"In September of 1993, the three of us talked to our Stake President, Gary James NEWMAN. Scott both told and graphically demonstrated the sexual abuse he suffered... The details and manner of the molestation were discounted and minimized by Pres. NEWMAN. He told us he couldn't believe such a thing was true.... we also wrote you a letter explaining the details of the situation and asking for direct intervention and investigation into the matter from Church Headquarters. We heard nothing... only silence. Our pain increased. We talked with other member parents to see if they were aware of anything that had happened to their family members. We formed an emotional support group for survivors of sexual abuse.... We felt only contempt for us by Pres. NEWMAN. He threatened us to 'either stop talking to the Church members about this or I'll draw up the papers to have you excommunicated for failure to sustain your leaders and apostasy.' He told us... they couldn't accept Scott's word over a priesthood leader held in high esteem...
"Because Pres. NEWMAN was not willing to hear our cries for help and told us to 'do what you have to do... but stop talking to the members of the Church about this or I'll excommunicate you,' we went to the police and filed felony charges against Ron Phelps... The police informed us until there was more evidence developed, it would be difficult to prosecute the case. They believed Scott and recognized the deception used by typical pedophiles with multiple victims....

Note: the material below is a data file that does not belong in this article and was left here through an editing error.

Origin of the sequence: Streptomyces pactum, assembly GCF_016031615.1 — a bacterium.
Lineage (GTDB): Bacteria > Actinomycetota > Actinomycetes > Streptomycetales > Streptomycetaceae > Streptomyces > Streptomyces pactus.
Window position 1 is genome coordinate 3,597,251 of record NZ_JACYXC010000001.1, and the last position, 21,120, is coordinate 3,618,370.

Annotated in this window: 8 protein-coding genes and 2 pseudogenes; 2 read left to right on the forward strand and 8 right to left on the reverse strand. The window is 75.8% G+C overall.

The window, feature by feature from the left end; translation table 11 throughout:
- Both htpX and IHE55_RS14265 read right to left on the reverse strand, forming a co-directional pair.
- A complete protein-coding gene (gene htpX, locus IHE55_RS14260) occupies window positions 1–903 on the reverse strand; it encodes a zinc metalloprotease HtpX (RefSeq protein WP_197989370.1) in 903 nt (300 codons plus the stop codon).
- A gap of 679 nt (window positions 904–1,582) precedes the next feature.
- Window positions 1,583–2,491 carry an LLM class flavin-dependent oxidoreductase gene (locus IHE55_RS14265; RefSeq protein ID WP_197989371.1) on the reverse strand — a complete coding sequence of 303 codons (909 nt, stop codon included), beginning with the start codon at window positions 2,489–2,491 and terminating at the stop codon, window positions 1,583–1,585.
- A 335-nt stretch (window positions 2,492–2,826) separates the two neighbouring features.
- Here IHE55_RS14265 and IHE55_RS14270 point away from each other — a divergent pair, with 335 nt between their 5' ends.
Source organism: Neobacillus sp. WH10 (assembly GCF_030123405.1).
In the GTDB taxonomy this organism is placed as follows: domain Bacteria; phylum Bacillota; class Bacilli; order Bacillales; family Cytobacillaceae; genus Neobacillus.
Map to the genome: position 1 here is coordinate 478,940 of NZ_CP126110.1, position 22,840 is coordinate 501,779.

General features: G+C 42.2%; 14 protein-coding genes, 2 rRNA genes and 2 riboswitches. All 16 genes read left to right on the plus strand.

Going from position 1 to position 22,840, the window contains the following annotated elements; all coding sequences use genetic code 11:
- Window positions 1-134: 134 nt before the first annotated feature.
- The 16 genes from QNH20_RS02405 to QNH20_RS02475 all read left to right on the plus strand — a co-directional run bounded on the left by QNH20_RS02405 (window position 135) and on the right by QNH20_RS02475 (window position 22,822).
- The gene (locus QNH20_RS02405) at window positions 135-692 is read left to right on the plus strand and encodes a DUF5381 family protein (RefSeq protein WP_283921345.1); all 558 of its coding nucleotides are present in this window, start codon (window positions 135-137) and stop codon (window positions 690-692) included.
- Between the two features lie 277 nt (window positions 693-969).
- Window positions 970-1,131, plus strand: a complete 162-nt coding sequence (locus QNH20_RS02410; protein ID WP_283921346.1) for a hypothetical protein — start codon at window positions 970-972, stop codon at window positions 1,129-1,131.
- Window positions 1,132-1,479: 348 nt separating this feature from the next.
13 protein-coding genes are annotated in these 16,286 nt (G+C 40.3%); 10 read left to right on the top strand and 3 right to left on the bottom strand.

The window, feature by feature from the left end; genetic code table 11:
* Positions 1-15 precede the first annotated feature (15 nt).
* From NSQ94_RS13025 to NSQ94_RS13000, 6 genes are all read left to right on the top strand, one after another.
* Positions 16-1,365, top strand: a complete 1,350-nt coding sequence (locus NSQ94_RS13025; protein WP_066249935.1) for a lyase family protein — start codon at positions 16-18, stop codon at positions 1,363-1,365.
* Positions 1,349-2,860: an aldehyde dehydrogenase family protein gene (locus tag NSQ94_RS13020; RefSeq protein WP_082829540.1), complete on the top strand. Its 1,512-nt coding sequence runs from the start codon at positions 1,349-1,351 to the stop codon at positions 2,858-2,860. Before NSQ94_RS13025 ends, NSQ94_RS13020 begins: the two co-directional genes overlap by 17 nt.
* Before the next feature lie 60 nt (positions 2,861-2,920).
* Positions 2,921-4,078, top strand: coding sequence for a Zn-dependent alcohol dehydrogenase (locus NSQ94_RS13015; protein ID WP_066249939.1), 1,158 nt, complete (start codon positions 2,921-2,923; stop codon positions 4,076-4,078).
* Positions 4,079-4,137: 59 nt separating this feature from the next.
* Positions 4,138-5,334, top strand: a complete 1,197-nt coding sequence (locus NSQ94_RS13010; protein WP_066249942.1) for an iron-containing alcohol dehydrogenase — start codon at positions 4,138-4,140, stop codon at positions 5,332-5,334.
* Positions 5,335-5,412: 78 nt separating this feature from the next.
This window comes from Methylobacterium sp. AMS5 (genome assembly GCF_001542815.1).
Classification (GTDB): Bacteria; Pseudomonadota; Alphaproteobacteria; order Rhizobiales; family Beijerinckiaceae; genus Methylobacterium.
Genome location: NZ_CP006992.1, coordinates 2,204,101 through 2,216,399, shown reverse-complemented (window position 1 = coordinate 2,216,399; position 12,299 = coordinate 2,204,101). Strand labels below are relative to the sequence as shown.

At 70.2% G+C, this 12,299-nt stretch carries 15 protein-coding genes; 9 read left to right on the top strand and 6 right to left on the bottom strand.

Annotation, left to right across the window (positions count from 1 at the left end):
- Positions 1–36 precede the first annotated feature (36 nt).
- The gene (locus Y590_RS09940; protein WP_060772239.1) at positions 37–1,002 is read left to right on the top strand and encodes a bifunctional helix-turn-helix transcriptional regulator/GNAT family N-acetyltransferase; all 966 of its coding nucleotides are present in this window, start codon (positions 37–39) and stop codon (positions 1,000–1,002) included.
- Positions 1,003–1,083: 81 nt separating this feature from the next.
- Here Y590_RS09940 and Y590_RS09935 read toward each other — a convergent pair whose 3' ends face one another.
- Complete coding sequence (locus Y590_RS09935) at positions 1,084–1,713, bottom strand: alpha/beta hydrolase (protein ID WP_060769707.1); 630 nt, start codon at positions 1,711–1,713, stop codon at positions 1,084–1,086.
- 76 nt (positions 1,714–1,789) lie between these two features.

"A criminal background check revealed Ron Phelps had been arrested for indecent exposure prior to being called as Bishop in 1980 [the charges were later dropped]. He was recently arrested in an Oklahoma University rest-room in Norman Oklahoma on December 3, 1993. He did 'unlawfully, willfully and wrongfully solicit, induce and entice one John Bishop, an undercover police officer, to commit an act of lewdness contrary to the form of the Statutes in such cases made and provided, and against the peace and dignity of the State of Oklahoma.' (Copy enclosed) We thought it was important to notify others with this public information to protect their children..." (Letter dated March 23, 1994)